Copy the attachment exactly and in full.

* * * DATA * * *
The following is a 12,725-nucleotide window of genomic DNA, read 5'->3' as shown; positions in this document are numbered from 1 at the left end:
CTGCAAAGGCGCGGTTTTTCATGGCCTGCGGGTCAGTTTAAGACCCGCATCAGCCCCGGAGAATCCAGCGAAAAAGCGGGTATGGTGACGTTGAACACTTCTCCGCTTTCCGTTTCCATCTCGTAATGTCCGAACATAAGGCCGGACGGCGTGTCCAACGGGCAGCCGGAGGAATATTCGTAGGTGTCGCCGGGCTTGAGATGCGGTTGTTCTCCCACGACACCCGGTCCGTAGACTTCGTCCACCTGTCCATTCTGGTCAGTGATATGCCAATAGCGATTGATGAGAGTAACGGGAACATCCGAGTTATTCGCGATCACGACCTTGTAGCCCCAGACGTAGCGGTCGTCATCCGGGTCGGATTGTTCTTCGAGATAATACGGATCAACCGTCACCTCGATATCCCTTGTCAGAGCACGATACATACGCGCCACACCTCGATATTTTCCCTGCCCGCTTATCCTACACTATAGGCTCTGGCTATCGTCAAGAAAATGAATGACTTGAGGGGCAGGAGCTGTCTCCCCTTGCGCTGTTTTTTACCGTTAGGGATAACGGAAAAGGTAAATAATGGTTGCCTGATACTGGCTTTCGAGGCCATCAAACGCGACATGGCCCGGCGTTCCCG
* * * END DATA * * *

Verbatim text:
The following is a 12,725-nucleotide window of genomic DNA, read 5'->3' as shown; positions in this document are numbered from 1 at the left end:
CTGCAAAGGCGCGGTTTTTCATGGCCTGCGGGTCAGTTTAAGACCCGCATCAGCCCCGGAGAATCCAGCGAAAAAGCGGGTATGGTGACGTTGAACACTTCTCCGCTTTCCGTTTCCATCTCGTAATGTCCGAACATAAGGCCGGACGGCGTGTCCAACGGGCAGCCGGAGGAATATTCGTAGGTGTCGCCGGGCTTGAGATGCGGTTGTTCTCCCACGACACCCGGTCCGTAGACTTCGTCCACCTGTCCATTCTGGTCAGTGATATGCCAATAGCGATTGATGAGAGTAACGGGAACATCCGAGTTATTCGCGATCACGACCTTGTAGCCCCAGACGTAGCGGTCGTCATCCGGGTCGGATTGTTCTTCGAGATAATACGGATCAACCGTCACCTCGATATCCCTTGTCAGAGCACGATACATACGCGCCACACCTCGATATTTTCCCTGCCCGCTTATCCTACACTATAGGCTCTGGCTATCGTCAAGAAAATGAATGACTTGAGGGGCAGGAGCTGTCTCCCCTTGCGCTGTTTTTTACCGTTAGGGATAACGGAAAAGGTAAATAATGGTTGCCTGATACTGGCTTTCGAGGCCATCAAACGCGACATGGCCCGGCGTTCCCG